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Monday, February 21, 2011

Continuing EITC Problems Contribute to Tax Gap

On February 9, the Treasury Inspector General for Tax Administration (TIGTA) released a report on EITC compliance problems. Per TIGTA:

"The Internal Revenue Service (IRS) has made little improvement in reducing improper Earned Income Tax Credit (EITC) payments since 2002, when it was first required to report estimates of these payments to Congress, ... The IRS estimates that 23 to 28 percent of EITC payments are issued improperly each year, which equated to $11 billion to $13 billion in EITC improper payments in Fiscal Year (FY) 2009."

TIGTA's recommendations mostly sound to me like "try harder." I think part of the problem is due to complexity (the EITC eligibility and calculation are some of the more difficult provisions in the law). Some of it may also be due to the EITC built-in incentive to try to claim a high credit, including increasing your taxable income to generate the largest credit amount. For an example of some of the EITC complexity, take a look at this IRS website on the EITC - it seems a bit daunting to me.

Why no better solution? Is the EITC just fundamentally flawed as a way to deliver benefits to low-income workers? Well, it does work for the majority of filers, but a 25% error rate is too high.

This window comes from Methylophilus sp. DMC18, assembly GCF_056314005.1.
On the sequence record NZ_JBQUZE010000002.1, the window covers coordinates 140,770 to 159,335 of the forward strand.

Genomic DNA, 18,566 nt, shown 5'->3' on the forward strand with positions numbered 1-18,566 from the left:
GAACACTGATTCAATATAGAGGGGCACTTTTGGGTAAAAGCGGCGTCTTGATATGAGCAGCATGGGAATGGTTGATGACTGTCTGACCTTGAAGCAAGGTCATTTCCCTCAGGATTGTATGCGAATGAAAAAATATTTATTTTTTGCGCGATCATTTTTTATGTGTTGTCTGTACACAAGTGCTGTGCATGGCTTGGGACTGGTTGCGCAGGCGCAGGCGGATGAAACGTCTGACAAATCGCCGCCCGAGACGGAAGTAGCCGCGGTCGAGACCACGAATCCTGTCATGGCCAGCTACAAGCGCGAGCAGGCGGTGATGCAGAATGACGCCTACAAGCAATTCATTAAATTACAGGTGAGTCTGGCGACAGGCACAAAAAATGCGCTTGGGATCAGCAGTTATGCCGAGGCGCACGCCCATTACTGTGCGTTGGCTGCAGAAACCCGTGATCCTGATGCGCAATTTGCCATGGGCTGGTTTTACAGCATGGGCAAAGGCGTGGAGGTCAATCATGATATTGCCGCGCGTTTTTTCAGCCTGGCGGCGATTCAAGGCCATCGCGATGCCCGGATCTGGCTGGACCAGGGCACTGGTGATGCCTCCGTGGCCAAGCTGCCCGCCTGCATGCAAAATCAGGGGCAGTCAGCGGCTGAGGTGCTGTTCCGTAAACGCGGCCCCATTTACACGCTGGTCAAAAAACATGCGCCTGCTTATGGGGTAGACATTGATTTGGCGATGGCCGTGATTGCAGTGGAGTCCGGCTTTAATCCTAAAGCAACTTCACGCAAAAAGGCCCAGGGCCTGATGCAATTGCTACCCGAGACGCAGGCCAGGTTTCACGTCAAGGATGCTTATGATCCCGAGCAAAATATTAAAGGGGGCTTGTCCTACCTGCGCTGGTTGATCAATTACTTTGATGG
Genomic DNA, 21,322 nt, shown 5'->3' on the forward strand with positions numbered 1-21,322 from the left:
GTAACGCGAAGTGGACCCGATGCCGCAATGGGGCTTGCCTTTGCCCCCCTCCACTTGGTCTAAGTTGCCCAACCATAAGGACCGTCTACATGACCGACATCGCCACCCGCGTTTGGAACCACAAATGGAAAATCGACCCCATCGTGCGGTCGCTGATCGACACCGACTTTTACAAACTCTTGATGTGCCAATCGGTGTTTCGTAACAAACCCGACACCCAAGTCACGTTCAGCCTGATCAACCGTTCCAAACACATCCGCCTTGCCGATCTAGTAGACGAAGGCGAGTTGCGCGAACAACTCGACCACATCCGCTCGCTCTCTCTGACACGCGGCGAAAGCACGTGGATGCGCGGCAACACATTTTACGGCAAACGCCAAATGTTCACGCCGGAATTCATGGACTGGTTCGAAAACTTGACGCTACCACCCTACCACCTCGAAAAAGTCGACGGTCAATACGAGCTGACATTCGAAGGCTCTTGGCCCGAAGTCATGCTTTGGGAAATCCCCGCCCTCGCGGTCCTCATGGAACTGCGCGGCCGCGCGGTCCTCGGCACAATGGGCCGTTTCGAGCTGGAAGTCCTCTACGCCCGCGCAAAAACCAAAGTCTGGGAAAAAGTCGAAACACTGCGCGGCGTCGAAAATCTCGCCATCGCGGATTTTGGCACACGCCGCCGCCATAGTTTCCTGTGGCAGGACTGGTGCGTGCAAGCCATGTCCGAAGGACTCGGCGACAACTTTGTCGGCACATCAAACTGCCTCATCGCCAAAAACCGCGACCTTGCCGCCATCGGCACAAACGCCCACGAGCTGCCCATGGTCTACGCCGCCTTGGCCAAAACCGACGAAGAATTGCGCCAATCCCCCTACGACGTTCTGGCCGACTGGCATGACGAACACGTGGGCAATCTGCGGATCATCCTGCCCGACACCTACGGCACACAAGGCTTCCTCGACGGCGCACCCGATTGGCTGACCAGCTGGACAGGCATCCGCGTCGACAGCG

Back in 2001, I had an EITC proposal included in the Joint Committee on Taxation's simplification study for Congress (here - summary of page 7 and full text on page 205). It called for a mechanism to get the benefit to workers through reduced or zero Social Security withholding. Part of the concept would have been similar to the Advanced EITC which was repealed recently. I also noted that if we ever went to a return-free system for a majority of individuals, EITC reform would be helpful.

What do you think would reduce the tax gap resulting from EITC errors?

1 comment:

nctaxpro said...

Eliminating the EITC altogether would eliminate the tax gap, of course, although that will never happen.

The biggest thing that needs to be done is to reduce or eliminate the built-in incentive to earn *no more* than the income that allows you to maximize your credit. It becomes too easy for people to game the system to take advantage of that incentive - and you'd be surprised at the number of people who know almost to the dollar how much they can earn to get that maximum, and come in with W-2s with only that amount of income.

If you tied the EITC to withholding, and paid it out over the course of employment during the year rather than in one lump sum at tax time (almost no one that I saw used Advance EITC, probably because it made it harder to game the system), that would probably help - it would shift the compliance burden toward employers, who are a little bit easier for the IRS to police than are individual taxpayers.